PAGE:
Monday, 15 December 2014

Barnsdale Gardens and Daffodils at Rutland Water

We visited Geoff Hamilton's "Gardeners' World" gardens at Barnsdale on 21 March 2014 after spending an early Spring weekend at the entirely man-made and utterly lovely Rutland Water. Sadly I did not have my best camera with me but the array of different small gardens still provides inspiration many years since Geoff died in 1996. He was for me the best presenter of the BBC programme before or since.

Odd to start with sheep on a gardening blog but they really were the most distinctive ochre and, on a windswept and very cold day, a sight for red eyes.

The double Primula 'Marie Crouse' had a depth of colour that graced the gardens. I have been contemplating major surgery on our front garden rockery for some years and this, in Spring, would be a must should I summon up the energy, time and finances to commit to the project.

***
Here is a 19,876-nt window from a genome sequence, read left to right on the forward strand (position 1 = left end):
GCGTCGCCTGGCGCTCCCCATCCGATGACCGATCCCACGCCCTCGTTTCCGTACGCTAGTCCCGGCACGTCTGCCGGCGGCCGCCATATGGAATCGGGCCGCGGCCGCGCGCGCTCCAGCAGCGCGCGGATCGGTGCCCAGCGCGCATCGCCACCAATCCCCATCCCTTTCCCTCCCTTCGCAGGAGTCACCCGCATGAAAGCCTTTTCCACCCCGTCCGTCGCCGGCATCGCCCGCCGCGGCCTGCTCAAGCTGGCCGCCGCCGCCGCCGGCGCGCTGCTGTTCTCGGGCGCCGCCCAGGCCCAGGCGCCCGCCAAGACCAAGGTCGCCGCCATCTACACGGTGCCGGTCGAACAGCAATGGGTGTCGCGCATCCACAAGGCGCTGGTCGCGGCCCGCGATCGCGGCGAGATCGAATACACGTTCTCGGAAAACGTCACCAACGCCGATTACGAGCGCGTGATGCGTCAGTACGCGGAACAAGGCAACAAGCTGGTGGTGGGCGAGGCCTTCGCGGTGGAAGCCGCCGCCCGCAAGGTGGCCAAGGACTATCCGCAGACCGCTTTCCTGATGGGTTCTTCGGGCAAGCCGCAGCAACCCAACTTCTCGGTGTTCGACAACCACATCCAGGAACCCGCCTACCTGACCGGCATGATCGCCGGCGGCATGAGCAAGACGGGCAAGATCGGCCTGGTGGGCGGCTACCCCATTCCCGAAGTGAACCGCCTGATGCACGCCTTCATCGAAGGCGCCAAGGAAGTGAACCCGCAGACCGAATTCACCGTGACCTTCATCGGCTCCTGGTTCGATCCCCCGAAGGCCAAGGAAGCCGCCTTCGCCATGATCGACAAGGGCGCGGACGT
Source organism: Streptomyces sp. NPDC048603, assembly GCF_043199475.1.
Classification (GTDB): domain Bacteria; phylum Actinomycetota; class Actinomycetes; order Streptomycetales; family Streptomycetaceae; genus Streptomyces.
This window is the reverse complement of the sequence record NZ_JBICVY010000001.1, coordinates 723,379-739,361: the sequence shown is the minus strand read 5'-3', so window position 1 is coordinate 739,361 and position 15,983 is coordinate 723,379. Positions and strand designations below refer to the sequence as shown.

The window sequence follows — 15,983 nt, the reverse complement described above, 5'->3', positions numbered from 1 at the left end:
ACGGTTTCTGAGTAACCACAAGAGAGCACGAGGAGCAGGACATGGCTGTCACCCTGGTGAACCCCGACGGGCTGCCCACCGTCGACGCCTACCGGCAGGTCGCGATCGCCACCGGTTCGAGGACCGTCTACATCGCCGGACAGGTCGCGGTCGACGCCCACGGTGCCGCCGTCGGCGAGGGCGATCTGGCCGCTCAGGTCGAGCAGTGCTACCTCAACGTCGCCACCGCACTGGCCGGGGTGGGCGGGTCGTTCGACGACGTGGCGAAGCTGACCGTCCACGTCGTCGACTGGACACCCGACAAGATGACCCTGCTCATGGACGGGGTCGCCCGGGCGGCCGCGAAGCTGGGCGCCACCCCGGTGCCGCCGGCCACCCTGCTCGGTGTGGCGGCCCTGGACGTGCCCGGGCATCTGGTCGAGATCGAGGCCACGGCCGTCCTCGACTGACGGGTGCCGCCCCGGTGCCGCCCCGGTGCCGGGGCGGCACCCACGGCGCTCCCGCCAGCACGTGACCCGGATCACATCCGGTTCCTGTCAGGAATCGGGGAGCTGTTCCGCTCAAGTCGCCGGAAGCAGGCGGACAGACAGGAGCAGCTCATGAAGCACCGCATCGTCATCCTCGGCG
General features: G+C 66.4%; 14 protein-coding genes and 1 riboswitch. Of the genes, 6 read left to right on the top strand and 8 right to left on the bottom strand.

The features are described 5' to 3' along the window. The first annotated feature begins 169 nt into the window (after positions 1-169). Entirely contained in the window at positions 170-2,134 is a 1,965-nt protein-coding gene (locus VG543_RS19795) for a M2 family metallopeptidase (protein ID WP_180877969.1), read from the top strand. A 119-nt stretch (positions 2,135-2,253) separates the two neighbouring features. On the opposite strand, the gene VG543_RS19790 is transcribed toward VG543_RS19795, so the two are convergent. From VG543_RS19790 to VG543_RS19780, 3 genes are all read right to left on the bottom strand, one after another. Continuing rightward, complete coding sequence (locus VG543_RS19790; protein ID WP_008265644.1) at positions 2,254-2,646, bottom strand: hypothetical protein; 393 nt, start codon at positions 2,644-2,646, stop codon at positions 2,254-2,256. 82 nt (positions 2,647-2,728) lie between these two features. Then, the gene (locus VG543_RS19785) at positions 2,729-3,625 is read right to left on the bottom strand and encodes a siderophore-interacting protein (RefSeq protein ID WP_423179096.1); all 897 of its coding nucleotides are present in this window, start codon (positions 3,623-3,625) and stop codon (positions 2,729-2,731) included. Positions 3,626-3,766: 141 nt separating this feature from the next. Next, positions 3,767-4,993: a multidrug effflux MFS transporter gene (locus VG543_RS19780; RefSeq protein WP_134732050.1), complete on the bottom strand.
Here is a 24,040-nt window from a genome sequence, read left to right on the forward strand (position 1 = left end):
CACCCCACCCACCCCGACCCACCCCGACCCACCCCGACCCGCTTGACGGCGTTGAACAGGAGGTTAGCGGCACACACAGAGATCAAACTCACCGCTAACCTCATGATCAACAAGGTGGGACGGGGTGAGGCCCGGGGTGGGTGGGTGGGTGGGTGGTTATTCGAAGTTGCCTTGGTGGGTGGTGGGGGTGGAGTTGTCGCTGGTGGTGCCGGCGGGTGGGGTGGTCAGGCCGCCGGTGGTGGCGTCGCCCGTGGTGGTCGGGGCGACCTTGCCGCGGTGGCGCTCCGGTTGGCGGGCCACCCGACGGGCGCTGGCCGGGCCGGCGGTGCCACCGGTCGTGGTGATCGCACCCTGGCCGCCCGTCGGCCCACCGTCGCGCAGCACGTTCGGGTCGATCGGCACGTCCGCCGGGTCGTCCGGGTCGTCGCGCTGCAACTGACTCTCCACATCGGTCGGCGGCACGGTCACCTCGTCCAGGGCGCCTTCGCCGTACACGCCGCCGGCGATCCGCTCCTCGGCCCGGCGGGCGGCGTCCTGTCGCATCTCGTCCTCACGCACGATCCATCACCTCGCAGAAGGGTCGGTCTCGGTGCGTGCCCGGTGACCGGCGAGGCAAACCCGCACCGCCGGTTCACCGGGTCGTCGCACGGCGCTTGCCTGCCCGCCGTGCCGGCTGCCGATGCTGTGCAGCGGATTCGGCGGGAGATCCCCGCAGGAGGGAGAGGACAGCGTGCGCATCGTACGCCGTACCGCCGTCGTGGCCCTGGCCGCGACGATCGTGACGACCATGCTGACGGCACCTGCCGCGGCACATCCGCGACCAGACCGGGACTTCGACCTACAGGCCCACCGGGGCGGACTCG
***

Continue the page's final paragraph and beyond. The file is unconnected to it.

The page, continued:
I sent away for this purest windflower, Anemone 'White Splendour', on my return home and actually have buds forming already in a pot, the second flowering of the corms, all without any care or attention.  My kind of plant.

Poor resolution on this photograph but a typical view of one of the suburban gardens.

Chionodoxa forbesii' Blue Giant'. I have chionodoxa that seeds itself all over the garden and particularly underneath our beech hedge. The giant form is one I have not got however.


I was once inspired by "Gardeners' World" and Adrian Bloom from Bressingham Gardens to grow conifers and heathers in some numbers. Happily the fashion has changed and with the exception of, I think, "Springwood White" I have none of the latter. Here in combination with a glorious fresh maple they look good.

Rutland Water and different drifts of narcissus on a cold bright day.

The biggest man-made lake in Europe it may be but many of life's supreme delights are hardly natural. We shall return in the Spring armed with camera numero uno.

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